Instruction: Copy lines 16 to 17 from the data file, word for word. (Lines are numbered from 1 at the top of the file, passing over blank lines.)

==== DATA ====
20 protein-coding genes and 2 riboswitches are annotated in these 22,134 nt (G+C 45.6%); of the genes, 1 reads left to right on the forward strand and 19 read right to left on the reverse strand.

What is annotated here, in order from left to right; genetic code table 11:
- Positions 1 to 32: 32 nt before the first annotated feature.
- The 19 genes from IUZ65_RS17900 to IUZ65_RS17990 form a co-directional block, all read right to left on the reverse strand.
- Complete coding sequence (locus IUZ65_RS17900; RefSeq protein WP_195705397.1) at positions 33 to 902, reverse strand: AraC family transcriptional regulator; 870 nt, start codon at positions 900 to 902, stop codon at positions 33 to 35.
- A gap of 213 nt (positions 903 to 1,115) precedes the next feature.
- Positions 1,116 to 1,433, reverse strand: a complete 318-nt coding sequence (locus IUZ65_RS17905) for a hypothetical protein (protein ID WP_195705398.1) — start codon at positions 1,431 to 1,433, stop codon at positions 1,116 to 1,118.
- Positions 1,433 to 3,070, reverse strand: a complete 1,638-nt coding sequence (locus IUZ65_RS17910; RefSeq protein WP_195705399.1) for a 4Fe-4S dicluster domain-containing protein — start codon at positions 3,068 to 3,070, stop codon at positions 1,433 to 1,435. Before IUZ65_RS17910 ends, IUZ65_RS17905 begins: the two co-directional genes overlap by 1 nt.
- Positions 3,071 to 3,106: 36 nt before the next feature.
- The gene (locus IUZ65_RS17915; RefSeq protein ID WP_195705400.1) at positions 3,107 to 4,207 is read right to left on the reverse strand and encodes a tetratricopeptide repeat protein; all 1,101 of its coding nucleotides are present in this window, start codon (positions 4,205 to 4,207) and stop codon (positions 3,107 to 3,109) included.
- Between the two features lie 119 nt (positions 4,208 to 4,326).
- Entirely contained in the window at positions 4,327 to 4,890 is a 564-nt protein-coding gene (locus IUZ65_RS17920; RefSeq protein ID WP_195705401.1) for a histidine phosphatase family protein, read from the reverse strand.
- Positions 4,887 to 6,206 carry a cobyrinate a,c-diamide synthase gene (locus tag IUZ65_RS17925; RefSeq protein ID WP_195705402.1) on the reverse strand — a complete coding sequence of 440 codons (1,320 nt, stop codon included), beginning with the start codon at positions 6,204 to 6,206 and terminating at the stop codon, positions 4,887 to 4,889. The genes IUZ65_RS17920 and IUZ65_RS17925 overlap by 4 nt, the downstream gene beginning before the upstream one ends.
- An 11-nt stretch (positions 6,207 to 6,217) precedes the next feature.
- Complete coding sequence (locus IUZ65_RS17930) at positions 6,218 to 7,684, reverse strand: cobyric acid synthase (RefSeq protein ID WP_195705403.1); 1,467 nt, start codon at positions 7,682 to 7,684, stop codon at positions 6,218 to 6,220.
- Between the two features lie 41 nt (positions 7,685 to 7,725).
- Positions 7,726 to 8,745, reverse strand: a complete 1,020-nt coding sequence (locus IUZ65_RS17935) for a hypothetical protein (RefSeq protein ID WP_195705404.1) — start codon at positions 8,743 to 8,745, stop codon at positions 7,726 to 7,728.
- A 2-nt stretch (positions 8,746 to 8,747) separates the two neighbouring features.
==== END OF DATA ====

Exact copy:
- Between the two features lie 41 nt (positions 7,685 to 7,725).
- Positions 7,726 to 8,745, reverse strand: a complete 1,020-nt coding sequence (locus IUZ65_RS17935) for a hypothetical protein (RefSeq protein ID WP_195705404.1) — start codon at positions 8,743 to 8,745, stop codon at positions 7,726 to 7,728.